Many, many moons ago, my (at the time, soon to be) wife dragged me kicking and screaming into the 21st century and helped me set up a Facebook account. Thus began my “obsession” with social media that began (according to Facebook) roughly a decade ago.
Now, I have a personal Facebook page, an author’s page, a business page for my fitness/martial arts business, an Instagram account, and a Goodreads account. Not to mention this blog and a website that is currently under construction advertising my business.
I’ve come a long way!
As a person who has been constantly deemed “anti-social” (To set the records straight, I don’t consider myself “anti-social”, I’m just very, very selective about with whom I choose to spend my time), many would consider this ironic. However, I would like to take a moment and write about how I use social media and how it has changed me.
Since March of 2009, I have mostly used social media as a tool to do something that I am quite bad at, keeping in touch with friends and family. As of now, I have 430 friends. This is keeping in mind that every few months or so, I try to manage my list.
When I started my author’s Facebook page, I used it to keep in touch with people who have read my work. Mostly my family and friends are following my Author’s Page. Due to writer’s block, the activity mostly consist of writing centered memes and the occasional venting of frustration that my sons won’t let me write. However, I occasionally post pics of the covers of publications that I want to share and certain tips/advice for people who are interested in publishing.
One of the reasons I am enjoying social media is that I am able to keep in touch with other writers. I have gained a lot of insight into the world of self-publishing and using micro-presses to help promote a writer. I have also found a lot of writers are able to get their work out for mass consumption easily (perhaps too easily) by using e-books.
I write “too easily” because I have found that a lot of writers of e-books (especially) do not have the best grammar.
As a college English instructor, I am sure I set the bar quite high for published writers and their grammar. As any person who follows me on social media may already know, I have grammatical typos in my work, as well. So before anyone comes out with “let he who is without typo cast the first stone”, I am not vilifying anyone who errs, or has a lapse in grammatical judgment. However, I would suggest that more writers check their own work (and have someone else check it for them). Or at least buy a copy of Strunk & White’s “Elements of Style”.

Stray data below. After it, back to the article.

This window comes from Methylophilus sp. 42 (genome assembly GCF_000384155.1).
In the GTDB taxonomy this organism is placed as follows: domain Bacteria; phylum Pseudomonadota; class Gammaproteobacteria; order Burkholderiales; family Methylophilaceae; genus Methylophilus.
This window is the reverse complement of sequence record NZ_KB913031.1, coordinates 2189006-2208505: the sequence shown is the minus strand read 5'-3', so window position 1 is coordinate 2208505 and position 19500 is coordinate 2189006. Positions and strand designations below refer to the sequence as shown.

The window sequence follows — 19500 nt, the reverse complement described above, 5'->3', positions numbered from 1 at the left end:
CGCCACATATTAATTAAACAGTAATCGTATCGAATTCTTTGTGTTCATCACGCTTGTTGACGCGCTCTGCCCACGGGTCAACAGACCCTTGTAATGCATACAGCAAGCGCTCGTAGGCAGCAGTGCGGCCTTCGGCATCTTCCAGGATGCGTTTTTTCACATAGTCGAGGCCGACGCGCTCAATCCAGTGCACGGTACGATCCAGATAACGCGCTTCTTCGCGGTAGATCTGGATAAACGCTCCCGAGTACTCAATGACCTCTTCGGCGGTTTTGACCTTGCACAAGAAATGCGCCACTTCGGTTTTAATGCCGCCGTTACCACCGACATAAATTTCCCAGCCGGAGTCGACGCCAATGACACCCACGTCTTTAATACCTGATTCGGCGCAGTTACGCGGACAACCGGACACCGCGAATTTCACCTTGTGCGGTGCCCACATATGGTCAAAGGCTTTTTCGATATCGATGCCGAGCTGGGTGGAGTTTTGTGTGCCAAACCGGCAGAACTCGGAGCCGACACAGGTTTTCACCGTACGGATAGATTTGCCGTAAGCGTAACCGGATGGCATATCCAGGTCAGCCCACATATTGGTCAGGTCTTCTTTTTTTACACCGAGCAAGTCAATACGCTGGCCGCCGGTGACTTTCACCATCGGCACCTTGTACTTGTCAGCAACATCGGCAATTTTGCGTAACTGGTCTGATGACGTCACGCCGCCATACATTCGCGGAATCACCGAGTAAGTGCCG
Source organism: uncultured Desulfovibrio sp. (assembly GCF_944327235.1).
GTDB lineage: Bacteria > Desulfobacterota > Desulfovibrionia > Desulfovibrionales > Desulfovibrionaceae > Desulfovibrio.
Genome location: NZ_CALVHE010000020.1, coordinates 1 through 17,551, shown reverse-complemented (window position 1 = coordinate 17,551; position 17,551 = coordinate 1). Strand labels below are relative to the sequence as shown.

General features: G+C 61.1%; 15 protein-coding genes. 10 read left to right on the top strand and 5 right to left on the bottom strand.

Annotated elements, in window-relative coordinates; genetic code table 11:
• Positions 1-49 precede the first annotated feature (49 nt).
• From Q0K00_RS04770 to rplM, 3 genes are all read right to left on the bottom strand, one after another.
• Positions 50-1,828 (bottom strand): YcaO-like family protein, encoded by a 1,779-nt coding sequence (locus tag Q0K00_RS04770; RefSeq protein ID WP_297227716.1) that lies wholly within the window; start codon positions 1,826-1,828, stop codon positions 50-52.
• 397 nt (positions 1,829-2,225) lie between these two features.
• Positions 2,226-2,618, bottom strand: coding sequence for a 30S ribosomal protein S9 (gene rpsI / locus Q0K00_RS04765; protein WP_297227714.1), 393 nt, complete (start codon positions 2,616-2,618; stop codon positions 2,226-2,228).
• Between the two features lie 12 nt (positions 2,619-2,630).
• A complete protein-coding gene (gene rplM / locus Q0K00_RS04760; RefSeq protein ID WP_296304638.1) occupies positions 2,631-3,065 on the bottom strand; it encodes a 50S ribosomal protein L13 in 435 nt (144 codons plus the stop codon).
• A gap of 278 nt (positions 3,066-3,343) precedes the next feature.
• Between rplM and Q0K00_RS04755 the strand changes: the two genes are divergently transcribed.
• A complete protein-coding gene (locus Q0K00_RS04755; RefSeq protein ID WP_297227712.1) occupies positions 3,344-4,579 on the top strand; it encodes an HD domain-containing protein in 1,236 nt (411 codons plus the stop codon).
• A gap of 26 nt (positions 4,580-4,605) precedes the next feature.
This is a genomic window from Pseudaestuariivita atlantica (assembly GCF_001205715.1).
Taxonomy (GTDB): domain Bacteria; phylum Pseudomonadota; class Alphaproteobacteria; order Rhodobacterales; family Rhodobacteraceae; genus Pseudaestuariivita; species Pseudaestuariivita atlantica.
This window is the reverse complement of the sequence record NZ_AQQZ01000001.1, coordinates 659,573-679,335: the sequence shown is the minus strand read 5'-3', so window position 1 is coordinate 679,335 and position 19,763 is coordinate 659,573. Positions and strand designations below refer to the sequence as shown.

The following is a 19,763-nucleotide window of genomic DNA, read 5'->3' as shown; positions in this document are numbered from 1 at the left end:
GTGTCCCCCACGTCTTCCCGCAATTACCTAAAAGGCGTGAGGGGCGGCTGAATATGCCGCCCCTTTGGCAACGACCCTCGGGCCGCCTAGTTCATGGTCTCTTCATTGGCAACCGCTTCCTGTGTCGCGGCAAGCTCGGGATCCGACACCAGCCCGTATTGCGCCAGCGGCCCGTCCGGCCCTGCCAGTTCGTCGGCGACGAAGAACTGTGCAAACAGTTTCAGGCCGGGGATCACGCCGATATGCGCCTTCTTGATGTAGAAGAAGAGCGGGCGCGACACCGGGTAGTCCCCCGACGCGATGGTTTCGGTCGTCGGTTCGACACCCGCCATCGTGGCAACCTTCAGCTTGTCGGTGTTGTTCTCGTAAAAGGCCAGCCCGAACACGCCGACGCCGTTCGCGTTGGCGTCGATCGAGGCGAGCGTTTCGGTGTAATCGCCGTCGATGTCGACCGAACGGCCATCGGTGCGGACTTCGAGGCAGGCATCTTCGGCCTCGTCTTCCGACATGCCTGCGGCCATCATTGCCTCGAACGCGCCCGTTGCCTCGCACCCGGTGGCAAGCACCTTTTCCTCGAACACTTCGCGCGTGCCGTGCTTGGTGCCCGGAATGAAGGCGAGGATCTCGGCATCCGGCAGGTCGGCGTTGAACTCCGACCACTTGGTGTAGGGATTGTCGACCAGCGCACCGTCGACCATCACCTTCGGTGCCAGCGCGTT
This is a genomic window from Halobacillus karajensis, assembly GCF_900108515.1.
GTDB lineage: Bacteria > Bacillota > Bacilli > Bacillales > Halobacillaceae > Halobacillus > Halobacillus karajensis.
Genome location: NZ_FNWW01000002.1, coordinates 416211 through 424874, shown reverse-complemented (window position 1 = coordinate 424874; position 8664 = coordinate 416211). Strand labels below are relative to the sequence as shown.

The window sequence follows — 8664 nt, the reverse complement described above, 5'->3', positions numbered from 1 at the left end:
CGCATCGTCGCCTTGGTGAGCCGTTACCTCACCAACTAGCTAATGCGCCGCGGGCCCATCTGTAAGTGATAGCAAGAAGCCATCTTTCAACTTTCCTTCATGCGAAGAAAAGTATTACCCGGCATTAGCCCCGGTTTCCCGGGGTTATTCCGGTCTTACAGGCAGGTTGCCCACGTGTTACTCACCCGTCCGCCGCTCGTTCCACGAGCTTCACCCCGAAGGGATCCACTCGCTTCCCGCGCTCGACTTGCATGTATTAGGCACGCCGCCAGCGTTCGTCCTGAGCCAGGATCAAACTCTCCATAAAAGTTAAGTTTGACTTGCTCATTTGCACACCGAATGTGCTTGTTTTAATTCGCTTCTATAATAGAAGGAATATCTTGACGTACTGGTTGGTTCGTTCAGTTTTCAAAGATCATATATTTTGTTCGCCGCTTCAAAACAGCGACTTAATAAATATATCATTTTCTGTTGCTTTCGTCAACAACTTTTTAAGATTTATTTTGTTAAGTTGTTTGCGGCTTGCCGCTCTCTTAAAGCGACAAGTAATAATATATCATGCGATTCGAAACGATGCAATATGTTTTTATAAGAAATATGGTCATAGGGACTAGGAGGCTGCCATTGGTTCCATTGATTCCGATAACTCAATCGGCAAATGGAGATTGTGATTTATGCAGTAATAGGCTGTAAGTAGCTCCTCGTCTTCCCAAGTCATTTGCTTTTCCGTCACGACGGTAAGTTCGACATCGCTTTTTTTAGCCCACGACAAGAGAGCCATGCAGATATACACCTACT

In the past two years, I have gotten involved with reading on my Kindle. Bought on a Black Friday, I find that I am highly interested in discovering new writers. Most of the writers whose works wind up on my Kindle will not be found in a Barnes & Noble. These people are lesser known writers who advertise by using grass roots methods and engaging with their readers on social media.
I am proud to count myself among these writers. Where I was lucky to publish my work more conventionally (with a publishing press), not many do this. With Kindle/Nook/etc. e-readers and resources like Amazon, self-publishing and marketing is much easier and the writer can get more direct feedback by engaging with the fans. As a reader/fan of some writers, I find this to be exciting. What reader wouldn’t like to send a message to a writer to let them know they enjoy the work, and for the writer to actually respond!
On a few occasions, I have written to authors and have actually gotten some responses. However, I have written words of praise and words of criticism. With some authors, I have written letters where I have told them about the typos abound in their work. I try to be as tactful as I possibly can (as well as apologetic). In most cases, when I receive a reply, it is usually thanking me for letting them know.
Social media, for me, has allowed a once expansive world to seem a bit more accessible to me. The belief that writing is a “solitary” hobby has been shattered since I can write to writers whose work I respect and chat about publishing experiences and get tips from people who are marketing their work (something I am regrettably bad at).
However, I have found that since starting this blog and being more present on Facebook (and later Instagram), my book sales have improved (albeit slightly). Social media has definitely allowed me to become more interactive with others, as well as look at my own writing style. I have made so many friends on Facebook, people with whom I would never have met otherwise. For that, I am grateful.
Please comment below with your experiences with social media. How do you use it? Do you find it beneficial?